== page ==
Purchasing a new car should be a fun and exciting time, but if can quickly become stressful if you don’t properly prepare. By taking the time to thoroughly understand what all goes into your budget for your new car, you’re going to set yourself up for success. There’s much more than simply the purchase price when you’re purchasing a new vehicle – here are five things to consider when setting a budget for your new car.
Total Cost of Ownership
When you think about the cost of a car, the first thing that consumers think of is the initial purchase price of the vehicle, and rightfully so. However, it’s important to look at the cost of your vehicle in a broader scale. Assessing your total costs over the life of the vehicle can help determine which vehicle is right for you.
You may be tempted to go with the vehicle with the lowest overall purchase price or the lowest monthly payment, but that may not be a smart financial move in the long run. If your choice is between a less expensive, older car or a more expensive, newer car, you may end up spending more on that less expensive car in the long run. Things like service costs, fuel efficiency and insurance all play an important role in the overall cost of your vehicle – an older vehicle may require more regular maintenance and use more fuel which can add up quickly.
Understanding financing terms is one of the most important pieces of budgeting for a new car. You shouldn’t even start the car buying process until you know what you’re approved for and what that means in terms of interest and payments. Even a slight increase in the interest rate can mean a lot more money over the life of your car loan.
Factors that impact the interest rate on the loan include things like how new the car is, how many kilometres are on the car, your credit history, and if you’re putting a down payment on the car, to name a few. You may also be tempted to lengthen the life of the loan so the monthly payments are lower – this usually ends up costing you more money in the long run. As the loan term gets shorter, the interest rate usually gets better. The golden rule for understanding financing is to never shop for a vehicle only based on the monthly payment price.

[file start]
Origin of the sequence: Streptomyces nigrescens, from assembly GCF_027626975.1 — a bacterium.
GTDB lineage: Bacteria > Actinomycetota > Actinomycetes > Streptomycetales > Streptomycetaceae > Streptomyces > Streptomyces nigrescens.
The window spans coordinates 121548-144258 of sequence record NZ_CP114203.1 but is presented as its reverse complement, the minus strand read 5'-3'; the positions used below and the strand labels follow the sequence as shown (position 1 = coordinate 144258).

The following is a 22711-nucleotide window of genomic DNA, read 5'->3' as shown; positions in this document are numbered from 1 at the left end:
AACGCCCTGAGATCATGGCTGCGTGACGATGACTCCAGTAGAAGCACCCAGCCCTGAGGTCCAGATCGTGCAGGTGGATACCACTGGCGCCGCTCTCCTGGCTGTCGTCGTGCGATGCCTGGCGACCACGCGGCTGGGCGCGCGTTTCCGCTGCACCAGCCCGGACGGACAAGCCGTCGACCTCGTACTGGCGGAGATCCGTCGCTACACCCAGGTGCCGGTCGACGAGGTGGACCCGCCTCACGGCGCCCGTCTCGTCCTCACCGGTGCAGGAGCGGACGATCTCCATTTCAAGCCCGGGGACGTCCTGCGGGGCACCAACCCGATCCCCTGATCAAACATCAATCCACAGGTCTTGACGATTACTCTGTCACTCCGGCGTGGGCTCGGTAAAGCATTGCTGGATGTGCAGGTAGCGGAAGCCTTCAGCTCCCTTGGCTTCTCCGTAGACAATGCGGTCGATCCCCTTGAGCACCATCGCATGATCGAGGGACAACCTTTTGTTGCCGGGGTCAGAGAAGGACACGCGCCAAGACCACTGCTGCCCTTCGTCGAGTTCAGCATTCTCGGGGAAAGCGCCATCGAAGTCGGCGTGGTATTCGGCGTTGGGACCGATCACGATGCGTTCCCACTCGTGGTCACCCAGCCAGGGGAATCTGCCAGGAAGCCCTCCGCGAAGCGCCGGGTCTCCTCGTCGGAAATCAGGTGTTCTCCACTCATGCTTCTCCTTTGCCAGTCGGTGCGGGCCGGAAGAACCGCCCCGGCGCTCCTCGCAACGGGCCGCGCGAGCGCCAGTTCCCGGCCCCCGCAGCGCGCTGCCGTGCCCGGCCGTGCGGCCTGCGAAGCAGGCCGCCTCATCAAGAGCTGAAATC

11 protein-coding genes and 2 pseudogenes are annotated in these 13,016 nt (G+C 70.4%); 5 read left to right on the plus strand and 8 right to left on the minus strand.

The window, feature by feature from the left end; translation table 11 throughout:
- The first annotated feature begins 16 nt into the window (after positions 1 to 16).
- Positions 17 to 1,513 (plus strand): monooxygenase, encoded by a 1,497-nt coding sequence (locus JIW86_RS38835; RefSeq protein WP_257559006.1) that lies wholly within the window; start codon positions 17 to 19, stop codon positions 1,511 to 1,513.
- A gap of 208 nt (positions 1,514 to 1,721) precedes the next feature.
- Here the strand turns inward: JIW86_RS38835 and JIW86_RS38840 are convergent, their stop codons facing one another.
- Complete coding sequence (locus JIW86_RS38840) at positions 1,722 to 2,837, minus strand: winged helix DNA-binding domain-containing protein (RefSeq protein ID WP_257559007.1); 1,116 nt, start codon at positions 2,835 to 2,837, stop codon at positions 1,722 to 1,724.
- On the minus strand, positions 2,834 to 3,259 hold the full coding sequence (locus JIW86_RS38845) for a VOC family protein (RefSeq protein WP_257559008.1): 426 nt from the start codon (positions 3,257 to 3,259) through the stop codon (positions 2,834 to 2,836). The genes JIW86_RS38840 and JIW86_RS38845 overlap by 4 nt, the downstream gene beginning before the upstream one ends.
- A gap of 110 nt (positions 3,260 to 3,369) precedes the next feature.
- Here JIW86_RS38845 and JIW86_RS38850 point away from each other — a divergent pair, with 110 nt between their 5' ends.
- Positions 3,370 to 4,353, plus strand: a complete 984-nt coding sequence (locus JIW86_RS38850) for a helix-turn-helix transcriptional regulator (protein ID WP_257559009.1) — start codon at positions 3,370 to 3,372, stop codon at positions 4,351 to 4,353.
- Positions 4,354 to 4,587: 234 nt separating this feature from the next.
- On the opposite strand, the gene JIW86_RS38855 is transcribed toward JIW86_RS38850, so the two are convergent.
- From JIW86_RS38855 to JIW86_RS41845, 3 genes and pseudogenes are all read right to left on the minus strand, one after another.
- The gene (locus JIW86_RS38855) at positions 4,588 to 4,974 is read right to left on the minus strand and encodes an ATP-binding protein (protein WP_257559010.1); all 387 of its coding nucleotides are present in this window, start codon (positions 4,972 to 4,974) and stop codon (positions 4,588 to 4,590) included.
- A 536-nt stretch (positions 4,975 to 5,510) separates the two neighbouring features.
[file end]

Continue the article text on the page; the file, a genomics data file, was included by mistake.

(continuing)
Similar to the total cost of ownership, we wanted to bring up insurance because it is an additional monthly cost of the vehicle that many people may not think about when they’re purchasing a new car, especially consumers who are first-time car buyers. Shop around for the best insurance rates. Understand that a newer vehicle is typically less costly to insure, so while the initial purchase price might be higher for a new vehicle, you’ll see significant savings in your monthly insurance cost.
Don’t forget to consider the way your insurer treats your new vehicle in the unfortunate situation you have an accident and it is written-off. Do they offer a total old for new replacement? What is the time period 2 or 3 years? This can make a significant financial difference in the cost of ownership when it comes time to sell your car.
You should always consider the cost of fuel when you’re purchasing a vehicle – there are some vehicles that are much more fuel efficient than others, and your yearly cost of fuel can vary greatly depending on which vehicle you purchase. Always include your fuel costs in your monthly budget, and make sure you’re aware of the vehicle fuel economy when you’re looking at cars to purchase.
Get an Advocate
If you’re unsure of what you need to do to get the right car at the right price for your next vehicle, contact the advocates at My Next Car Buying Advocacy. They will help you identify what is the best car for your needs and budget. Then source the matching car, negotiate and buy it on your behalf. Taking the hassle out of the buying process for your next car so you can get back to doing the things that are important to you.